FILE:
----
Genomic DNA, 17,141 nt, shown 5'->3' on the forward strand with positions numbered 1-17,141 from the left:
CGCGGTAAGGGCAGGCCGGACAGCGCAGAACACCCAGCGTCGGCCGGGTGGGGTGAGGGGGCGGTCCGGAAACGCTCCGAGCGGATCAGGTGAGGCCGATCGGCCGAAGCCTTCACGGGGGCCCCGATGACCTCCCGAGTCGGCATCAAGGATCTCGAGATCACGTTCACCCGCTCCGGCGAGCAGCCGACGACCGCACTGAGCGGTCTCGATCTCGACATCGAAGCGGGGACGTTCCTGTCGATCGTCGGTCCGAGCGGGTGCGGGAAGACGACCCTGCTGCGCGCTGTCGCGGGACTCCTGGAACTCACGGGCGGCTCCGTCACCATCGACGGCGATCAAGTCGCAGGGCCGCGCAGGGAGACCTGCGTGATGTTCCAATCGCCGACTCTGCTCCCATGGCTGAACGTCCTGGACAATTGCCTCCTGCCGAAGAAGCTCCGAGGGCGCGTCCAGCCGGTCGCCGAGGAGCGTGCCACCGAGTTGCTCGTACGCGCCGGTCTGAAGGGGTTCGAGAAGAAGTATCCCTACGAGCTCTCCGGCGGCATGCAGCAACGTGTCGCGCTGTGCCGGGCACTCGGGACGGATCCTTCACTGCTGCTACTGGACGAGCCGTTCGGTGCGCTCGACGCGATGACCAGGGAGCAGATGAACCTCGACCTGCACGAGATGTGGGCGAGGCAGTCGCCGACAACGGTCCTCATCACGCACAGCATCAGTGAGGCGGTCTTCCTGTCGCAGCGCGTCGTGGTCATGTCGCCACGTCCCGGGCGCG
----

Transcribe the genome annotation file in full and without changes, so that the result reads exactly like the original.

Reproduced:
Genomic DNA, 17,141 nt, shown 5'->3' on the forward strand with positions numbered 1-17,141 from the left:
CGCGGTAAGGGCAGGCCGGACAGCGCAGAACACCCAGCGTCGGCCGGGTGGGGTGAGGGGGCGGTCCGGAAACGCTCCGAGCGGATCAGGTGAGGCCGATCGGCCGAAGCCTTCACGGGGGCCCCGATGACCTCCCGAGTCGGCATCAAGGATCTCGAGATCACGTTCACCCGCTCCGGCGAGCAGCCGACGACCGCACTGAGCGGTCTCGATCTCGACATCGAAGCGGGGACGTTCCTGTCGATCGTCGGTCCGAGCGGGTGCGGGAAGACGACCCTGCTGCGCGCTGTCGCGGGACTCCTGGAACTCACGGGCGGCTCCGTCACCATCGACGGCGATCAAGTCGCAGGGCCGCGCAGGGAGACCTGCGTGATGTTCCAATCGCCGACTCTGCTCCCATGGCTGAACGTCCTGGACAATTGCCTCCTGCCGAAGAAGCTCCGAGGGCGCGTCCAGCCGGTCGCCGAGGAGCGTGCCACCGAGTTGCTCGTACGCGCCGGTCTGAAGGGGTTCGAGAAGAAGTATCCCTACGAGCTCTCCGGCGGCATGCAGCAACGTGTCGCGCTGTGCCGGGCACTCGGGACGGATCCTTCACTGCTGCTACTGGACGAGCCGTTCGGTGCGCTCGACGCGATGACCAGGGAGCAGATGAACCTCGACCTGCACGAGATGTGGGCGAGGCAGTCGCCGACAACGGTCCTCATCACGCACAGCATCAGTGAGGCGGTCTTCCTGTCGCAGCGCGTCGTGGTCATGTCGCCACGTCCCGGGCGCG